Sumo for Beginners

By Freedom Ahn

Japan’s national sport, Sumo, is a traditional style of wrestling with roots reaching back to Shinto festivals during the Edō period (1603-1868). Wrestlers would perform at shrines during these celebrations to entertain and honour the Shinto gods and goddesses (kami) with the hope their actions would encourage a bountiful harvest. But Japan's love of the sport can be traced back even further: traditional Japanese folklore tells us centuries-old tales of how the gods themselves would wrestle one another.

While you can still catch a glimpse of sumo during certain Shinto festivals, the best way to see all the sumo action is at one of the six Grand Sumo Tournaments, called ‘bashos’, held at multiple locations throughout Japan each year.

Sumo wrestlers throwing salt  Image:  Yoppy

Sumo wrestlers throwing salt

Image: Yoppy

January, May, September

Tokyo, Ryogoku Stadium, 1-3-28 Yokoami, Sumida-ku, Tokyo


Osaka Prefectural Gymnasium, 3-4-36 Nambanaka, Naniwa-ku, Osaka 556-0011


Aichi Prefectural Gymnasium (Nagoya), 1-1 Ninomaru Nakaku, Nagoya 460-0032, Aichi Prefecture


Fukuoka Kokusai Center, 2-2 Chikkohonmachi, Hakata-ku, Fukuoka 812-0021, Fukuoka Prefecture

Always popular, sumo events have seen increased attendance at tournaments following the promotion of Ibaraki-native wrestler Kisenosato Yutaka to the top rank of Yokozuna earlier this year. He is the first Japan-born wrestler to reach the Yokozuna rank since 1998.

Tickets sell out fast, sometimes within hours. If you can't get a ticket, or if your trip to Japan doesn't coincide with tournament dates, don't despair. Below, I’ll share some ways you can still catch some sumo action.

   The four current yokozuna. Clockwise: bottom left: Kakuryo, Harumafuji, Hakuho, Kisenosato  Image: HakuhoSho  @HakuhoSho69


The four current yokozuna. Clockwise: bottom left: Kakuryo, Harumafuji, Hakuho, Kisenosato

Image: HakuhoSho @HakuhoSho69

Sumo: The Basics

The rules of sumo are simple: 

Two wrestlers (rikishi) face each other in a sand-covered clay ring (dohyo)

A wrestler loses in one of two ways:

The first wrestler to touch the clay of the sumo ring with any part of his body - other than the soles of his feet (whether he's pushed, thrown, flipped, slips, falls, etc.) - loses, or

Is the first wrestler to be thrown (or be pushed, fall, slip, etc.) out of the ring.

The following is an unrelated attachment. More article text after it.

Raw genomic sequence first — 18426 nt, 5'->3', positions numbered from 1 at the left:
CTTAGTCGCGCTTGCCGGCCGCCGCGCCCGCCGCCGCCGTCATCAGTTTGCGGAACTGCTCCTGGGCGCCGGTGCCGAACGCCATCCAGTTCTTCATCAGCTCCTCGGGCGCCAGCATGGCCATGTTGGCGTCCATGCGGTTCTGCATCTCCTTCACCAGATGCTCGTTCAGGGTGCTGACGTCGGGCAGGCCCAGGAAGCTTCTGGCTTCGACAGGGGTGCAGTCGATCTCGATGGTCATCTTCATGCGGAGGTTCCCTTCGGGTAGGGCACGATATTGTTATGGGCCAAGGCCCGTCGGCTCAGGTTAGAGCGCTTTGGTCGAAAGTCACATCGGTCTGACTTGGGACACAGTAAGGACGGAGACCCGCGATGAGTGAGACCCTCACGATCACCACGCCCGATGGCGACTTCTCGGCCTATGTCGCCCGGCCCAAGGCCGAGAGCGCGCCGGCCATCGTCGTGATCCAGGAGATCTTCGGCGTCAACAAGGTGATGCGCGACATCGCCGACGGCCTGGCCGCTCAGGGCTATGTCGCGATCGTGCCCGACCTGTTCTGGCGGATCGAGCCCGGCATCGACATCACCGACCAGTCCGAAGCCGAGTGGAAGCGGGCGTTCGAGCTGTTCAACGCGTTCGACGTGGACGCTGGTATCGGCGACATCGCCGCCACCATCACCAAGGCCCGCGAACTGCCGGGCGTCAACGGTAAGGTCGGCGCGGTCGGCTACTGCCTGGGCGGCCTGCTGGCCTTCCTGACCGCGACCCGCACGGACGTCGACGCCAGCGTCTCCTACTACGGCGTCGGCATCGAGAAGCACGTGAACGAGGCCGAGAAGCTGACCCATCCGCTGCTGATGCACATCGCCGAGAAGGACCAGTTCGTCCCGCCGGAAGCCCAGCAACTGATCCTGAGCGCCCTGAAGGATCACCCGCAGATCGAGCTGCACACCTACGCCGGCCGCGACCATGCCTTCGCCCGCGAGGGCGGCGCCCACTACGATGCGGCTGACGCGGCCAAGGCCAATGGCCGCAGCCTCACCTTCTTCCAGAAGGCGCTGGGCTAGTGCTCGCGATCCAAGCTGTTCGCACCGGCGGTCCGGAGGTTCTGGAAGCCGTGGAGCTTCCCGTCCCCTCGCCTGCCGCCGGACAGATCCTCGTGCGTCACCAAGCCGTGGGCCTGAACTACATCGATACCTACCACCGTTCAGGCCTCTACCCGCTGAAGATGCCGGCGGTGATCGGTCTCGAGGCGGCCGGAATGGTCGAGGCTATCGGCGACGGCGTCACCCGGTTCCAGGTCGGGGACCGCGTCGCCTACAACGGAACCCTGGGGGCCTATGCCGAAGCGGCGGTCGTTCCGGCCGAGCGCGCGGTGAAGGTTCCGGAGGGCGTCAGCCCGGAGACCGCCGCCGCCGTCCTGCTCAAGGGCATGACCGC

The subtlety and finesse of the sport are vast.

The Sumo Wrestling Association (Nihon Sumo Kyokai) currently recognizes 82 winning techniques or kimarite a wrestler can use to win a match, and eight prohibited moves which will automatically disqualify a combatant.


The wrestlers live at wrestling 'stables' or beya, where daily practice takes place. As young wrestlers do not earn the big salaries of their higher ranked stable-mates, they would otherwise be unable to afford a residence in the heart of Tokyo. Living at the stable also provides a dedicated environment built on sumo-as-a-way-of-life, rather than a sporting event.

Sumo Attire

When competing, wrestlers wear a simple uniform consisting of a single piece of cloth (cotton for junior ranks, silk for higher) that measures just over nine metres in length, about half a metre wide, and typically weighs between 3.5 and 5 kilograms. Called a Mawashi, it is worn by all wrestlers, wrapped between the legs and around the belly several times, finally secured in back with a large knot.

The Tournament

Attending a Grand Sumo Tournament or basho can be an all-day affair, with bouts containing lower ranking wrestlers (Jonokuchi, Jonidan, Sandanme, Makushita) starting early in the morning with doors often opening at 8:00 a.m.. Higher ranked matches (Juryo, Maegashira, Komusubi, Sekiwake, Ozeki) typically take place in the early afternoon and the top ranked Yokozuna bouts take place as the final matches of the day, usually around 5:30 p.m. The day wraps up around 6:00 with the bow-twirling ceremony (Yumitori-shiki), a tradition dating back centuries. You can bring along food to eat or treat yourself to some of the fantastic noms available at the area: from snacking sushi, to Yakitori, to full bento boxes, sake, and even soft serve ice-cream and chocolates, there's little chance you'll leave hungry.

Depending on your budget, you can choose from one of three seating choices:

Sumo in the ring  Image:  Better than Bacon

Sumo in the ring

Image: Better than Bacon

The cheapest tickets will have you watching all the action from the Balcony seats. Bring binoculars for the best view at this level. Balcony tickets range in price from 200 yen to 5,000 yen.

Box Seats, on the main floor, provide good middle price range and mid-level viewing. Box Seats are typically between 9,500 and 11,700 yen per person.

And despite Ringside seats inherent potential of having a wrestler land on you, they offer the best view of the matches, are the most coveted, carry the biggest ticket price, and sell out the fastest. Expect to spend 14,800 for a single ringside seat.

Practice Sessions